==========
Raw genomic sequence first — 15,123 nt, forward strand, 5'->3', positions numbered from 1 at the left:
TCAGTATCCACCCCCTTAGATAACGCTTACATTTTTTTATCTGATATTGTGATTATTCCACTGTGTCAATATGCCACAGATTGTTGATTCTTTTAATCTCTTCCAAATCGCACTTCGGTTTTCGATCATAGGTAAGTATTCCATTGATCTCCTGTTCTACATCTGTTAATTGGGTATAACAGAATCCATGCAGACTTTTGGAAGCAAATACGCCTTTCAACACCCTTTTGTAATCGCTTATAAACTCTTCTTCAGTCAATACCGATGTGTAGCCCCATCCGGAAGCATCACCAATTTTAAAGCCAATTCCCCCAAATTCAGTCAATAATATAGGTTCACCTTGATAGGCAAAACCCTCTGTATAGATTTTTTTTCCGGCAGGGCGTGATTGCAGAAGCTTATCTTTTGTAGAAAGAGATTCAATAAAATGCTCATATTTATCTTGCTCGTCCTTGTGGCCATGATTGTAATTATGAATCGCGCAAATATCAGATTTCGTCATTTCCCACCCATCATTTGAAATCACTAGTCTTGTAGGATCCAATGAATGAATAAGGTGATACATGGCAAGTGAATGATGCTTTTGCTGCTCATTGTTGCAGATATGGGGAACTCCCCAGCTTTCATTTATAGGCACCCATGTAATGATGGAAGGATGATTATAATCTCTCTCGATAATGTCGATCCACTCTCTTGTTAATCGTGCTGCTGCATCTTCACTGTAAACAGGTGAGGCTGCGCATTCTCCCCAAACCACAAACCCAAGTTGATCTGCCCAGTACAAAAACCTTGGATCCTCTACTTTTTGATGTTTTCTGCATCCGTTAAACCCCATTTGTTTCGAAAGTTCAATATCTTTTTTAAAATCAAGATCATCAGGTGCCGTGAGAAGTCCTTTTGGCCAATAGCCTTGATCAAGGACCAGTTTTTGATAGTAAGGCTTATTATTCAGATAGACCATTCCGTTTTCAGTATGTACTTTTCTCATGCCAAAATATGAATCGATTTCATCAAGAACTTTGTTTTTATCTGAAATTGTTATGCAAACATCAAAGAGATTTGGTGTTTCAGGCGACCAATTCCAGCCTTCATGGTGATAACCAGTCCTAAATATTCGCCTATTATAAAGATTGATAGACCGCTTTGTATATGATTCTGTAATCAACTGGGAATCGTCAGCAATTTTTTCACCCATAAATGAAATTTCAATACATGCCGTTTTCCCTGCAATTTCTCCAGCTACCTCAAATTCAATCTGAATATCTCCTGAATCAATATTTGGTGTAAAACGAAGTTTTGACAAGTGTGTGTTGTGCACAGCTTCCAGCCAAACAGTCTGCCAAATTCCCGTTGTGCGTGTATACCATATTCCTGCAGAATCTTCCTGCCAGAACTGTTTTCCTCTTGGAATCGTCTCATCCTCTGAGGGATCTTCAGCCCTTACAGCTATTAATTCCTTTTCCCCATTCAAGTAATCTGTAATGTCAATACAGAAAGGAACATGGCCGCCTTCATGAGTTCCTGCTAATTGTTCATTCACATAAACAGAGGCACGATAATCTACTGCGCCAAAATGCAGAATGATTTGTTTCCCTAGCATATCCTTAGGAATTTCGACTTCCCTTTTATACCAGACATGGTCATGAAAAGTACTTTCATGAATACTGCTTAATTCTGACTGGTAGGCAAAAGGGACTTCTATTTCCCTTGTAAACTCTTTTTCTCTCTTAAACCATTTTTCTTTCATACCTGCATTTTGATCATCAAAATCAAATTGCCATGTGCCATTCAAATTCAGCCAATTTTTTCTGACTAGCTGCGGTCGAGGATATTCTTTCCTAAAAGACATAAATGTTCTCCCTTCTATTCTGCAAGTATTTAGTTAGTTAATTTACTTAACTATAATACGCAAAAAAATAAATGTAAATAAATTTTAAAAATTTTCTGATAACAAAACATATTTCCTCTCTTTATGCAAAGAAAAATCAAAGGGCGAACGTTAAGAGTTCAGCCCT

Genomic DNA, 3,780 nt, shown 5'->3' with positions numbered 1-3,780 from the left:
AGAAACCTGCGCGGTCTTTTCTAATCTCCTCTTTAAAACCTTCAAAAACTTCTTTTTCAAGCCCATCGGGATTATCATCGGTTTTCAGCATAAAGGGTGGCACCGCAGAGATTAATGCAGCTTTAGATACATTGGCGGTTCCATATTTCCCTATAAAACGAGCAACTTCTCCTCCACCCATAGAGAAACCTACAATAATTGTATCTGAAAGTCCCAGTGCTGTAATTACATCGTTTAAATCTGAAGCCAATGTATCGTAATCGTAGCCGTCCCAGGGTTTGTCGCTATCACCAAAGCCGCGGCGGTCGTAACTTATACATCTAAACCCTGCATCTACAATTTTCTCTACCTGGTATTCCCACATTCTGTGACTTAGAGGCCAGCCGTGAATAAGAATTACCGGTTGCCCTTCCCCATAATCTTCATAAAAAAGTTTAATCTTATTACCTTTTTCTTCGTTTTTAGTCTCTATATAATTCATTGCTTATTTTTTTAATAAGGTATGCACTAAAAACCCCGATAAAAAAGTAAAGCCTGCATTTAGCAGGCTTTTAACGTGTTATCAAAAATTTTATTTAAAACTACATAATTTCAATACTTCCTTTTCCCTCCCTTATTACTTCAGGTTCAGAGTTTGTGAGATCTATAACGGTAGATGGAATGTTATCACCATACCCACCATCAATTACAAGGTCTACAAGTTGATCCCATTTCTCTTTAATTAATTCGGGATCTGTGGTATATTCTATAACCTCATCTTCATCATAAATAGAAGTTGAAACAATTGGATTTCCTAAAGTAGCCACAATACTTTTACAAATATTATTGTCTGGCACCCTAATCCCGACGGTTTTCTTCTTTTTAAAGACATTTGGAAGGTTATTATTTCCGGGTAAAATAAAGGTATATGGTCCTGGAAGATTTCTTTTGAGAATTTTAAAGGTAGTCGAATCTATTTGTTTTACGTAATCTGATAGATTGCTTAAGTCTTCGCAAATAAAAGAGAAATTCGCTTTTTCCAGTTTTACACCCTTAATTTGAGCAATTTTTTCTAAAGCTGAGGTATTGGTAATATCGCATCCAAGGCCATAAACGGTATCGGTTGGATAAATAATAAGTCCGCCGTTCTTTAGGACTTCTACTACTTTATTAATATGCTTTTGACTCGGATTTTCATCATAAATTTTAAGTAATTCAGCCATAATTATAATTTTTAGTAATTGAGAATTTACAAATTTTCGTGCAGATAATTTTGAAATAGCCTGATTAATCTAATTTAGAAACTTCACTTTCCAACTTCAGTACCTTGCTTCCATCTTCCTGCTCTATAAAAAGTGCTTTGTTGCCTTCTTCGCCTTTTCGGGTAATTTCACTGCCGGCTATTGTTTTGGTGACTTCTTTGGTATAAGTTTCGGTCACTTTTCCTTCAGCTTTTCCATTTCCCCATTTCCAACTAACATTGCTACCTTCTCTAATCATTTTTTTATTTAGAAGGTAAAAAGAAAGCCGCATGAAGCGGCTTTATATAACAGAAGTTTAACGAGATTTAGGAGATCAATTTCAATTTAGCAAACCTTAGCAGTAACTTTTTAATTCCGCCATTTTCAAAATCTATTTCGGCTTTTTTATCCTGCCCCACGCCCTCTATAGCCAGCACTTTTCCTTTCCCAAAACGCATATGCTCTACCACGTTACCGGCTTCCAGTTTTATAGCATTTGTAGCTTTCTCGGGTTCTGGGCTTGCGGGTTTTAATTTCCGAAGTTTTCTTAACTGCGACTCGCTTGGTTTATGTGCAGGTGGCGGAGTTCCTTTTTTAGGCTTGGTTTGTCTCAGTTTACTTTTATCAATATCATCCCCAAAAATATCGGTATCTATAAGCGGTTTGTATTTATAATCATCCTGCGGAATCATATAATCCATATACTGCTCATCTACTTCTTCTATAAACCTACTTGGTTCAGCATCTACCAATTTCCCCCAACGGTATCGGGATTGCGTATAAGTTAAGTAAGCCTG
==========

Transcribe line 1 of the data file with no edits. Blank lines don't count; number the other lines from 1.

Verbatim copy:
Raw genomic sequence first — 15,123 nt, forward strand, 5'->3', positions numbered from 1 at the left: